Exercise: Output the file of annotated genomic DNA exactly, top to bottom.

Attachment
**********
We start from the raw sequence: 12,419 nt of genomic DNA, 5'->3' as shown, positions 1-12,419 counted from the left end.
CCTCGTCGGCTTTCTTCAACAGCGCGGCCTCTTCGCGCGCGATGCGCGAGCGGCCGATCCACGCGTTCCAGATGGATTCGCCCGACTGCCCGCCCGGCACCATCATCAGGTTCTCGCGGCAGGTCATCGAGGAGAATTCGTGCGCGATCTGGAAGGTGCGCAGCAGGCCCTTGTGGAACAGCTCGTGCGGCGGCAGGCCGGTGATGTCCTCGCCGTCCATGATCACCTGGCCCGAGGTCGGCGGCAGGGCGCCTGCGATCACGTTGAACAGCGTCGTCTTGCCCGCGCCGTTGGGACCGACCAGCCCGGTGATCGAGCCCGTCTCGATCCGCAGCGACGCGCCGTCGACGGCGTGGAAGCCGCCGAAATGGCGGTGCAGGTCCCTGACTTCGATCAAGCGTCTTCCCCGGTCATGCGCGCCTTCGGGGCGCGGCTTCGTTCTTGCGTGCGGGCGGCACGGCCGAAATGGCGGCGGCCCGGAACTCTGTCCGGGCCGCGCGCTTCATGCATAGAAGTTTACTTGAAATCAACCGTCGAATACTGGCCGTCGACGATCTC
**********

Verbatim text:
We start from the raw sequence: 12,419 nt of genomic DNA, 5'->3' as shown, positions 1-12,419 counted from the left end.
CCTCGTCGGCTTTCTTCAACAGCGCGGCCTCTTCGCGCGCGATGCGCGAGCGGCCGATCCACGCGTTCCAGATGGATTCGCCCGACTGCCCGCCCGGCACCATCATCAGGTTCTCGCGGCAGGTCATCGAGGAGAATTCGTGCGCGATCTGGAAGGTGCGCAGCAGGCCCTTGTGGAACAGCTCGTGCGGCGGCAGGCCGGTGATGTCCTCGCCGTCCATGATCACCTGGCCCGAGGTCGGCGGCAGGGCGCCTGCGATCACGTTGAACAGCGTCGTCTTGCCCGCGCCGTTGGGACCGACCAGCCCGGTGATCGAGCCCGTCTCGATCCGCAGCGACGCGCCGTCGACGGCGTGGAAGCCGCCGAAATGGCGGTGCAGGTCCCTGACTTCGATCAAGCGTCTTCCCCGGTCATGCGCGCCTTCGGGGCGCGGCTTCGTTCTTGCGTGCGGGCGGCACGGCCGAAATGGCGGCGGCCCGGAACTCTGTCCGGGCCGCGCGCTTCATGCATAGAAGTTTACTTGAAATCAACCGTCGAATACTGGCCGTCGACGATCTC